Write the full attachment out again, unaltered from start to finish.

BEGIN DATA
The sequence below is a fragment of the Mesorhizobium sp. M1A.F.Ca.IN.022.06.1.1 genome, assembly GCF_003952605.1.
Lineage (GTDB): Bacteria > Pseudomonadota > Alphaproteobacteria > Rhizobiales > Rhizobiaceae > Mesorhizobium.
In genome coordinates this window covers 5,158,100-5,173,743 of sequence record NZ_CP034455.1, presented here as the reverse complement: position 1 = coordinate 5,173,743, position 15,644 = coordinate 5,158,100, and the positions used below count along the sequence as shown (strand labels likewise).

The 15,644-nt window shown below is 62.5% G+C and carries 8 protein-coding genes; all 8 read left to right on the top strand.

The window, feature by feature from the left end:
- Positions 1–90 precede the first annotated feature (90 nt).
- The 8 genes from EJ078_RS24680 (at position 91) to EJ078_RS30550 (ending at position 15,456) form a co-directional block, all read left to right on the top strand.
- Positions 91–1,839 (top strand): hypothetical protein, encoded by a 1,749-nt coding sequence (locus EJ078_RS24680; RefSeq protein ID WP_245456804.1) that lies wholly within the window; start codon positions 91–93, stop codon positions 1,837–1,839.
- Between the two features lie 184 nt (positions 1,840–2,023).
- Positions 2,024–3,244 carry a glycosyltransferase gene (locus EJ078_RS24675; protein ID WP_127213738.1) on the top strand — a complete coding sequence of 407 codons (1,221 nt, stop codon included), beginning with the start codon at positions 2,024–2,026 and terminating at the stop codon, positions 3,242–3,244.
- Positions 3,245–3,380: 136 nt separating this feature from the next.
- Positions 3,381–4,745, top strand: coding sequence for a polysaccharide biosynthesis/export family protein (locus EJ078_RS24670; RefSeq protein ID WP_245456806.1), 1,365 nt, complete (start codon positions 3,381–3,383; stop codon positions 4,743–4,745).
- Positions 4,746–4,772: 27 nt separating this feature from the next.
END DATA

The sequence below is a fragment of the Mesorhizobium sp. M1A.F.Ca.IN.022.06.1.1 genome, assembly GCF_003952605.1.
Lineage (GTDB): Bacteria > Pseudomonadota > Alphaproteobacteria > Rhizobiales > Rhizobiaceae > Mesorhizobium.
In genome coordinates this window covers 5,158,100-5,173,743 of sequence record NZ_CP034455.1, presented here as the reverse complement: position 1 = coordinate 5,173,743, position 15,644 = coordinate 5,158,100, and the positions used below count along the sequence as shown (strand labels likewise).

The 15,644-nt window shown below is 62.5% G+C and carries 8 protein-coding genes; all 8 read left to right on the top strand.

The window, feature by feature from the left end:
- Positions 1–90 precede the first annotated feature (90 nt).
- The 8 genes from EJ078_RS24680 (at position 91) to EJ078_RS30550 (ending at position 15,456) form a co-directional block, all read left to right on the top strand.
- Positions 91–1,839 (top strand): hypothetical protein, encoded by a 1,749-nt coding sequence (locus EJ078_RS24680; RefSeq protein ID WP_245456804.1) that lies wholly within the window; start codon positions 91–93, stop codon positions 1,837–1,839.
- Between the two features lie 184 nt (positions 1,840–2,023).
- Positions 2,024–3,244 carry a glycosyltransferase gene (locus EJ078_RS24675; protein ID WP_127213738.1) on the top strand — a complete coding sequence of 407 codons (1,221 nt, stop codon included), beginning with the start codon at positions 2,024–2,026 and terminating at the stop codon, positions 3,242–3,244.
- Positions 3,245–3,380: 136 nt separating this feature from the next.
- Positions 3,381–4,745, top strand: coding sequence for a polysaccharide biosynthesis/export family protein (locus EJ078_RS24670; RefSeq protein ID WP_245456806.1), 1,365 nt, complete (start codon positions 3,381–3,383; stop codon positions 4,743–4,745).
- Positions 4,746–4,772: 27 nt separating this feature from the next.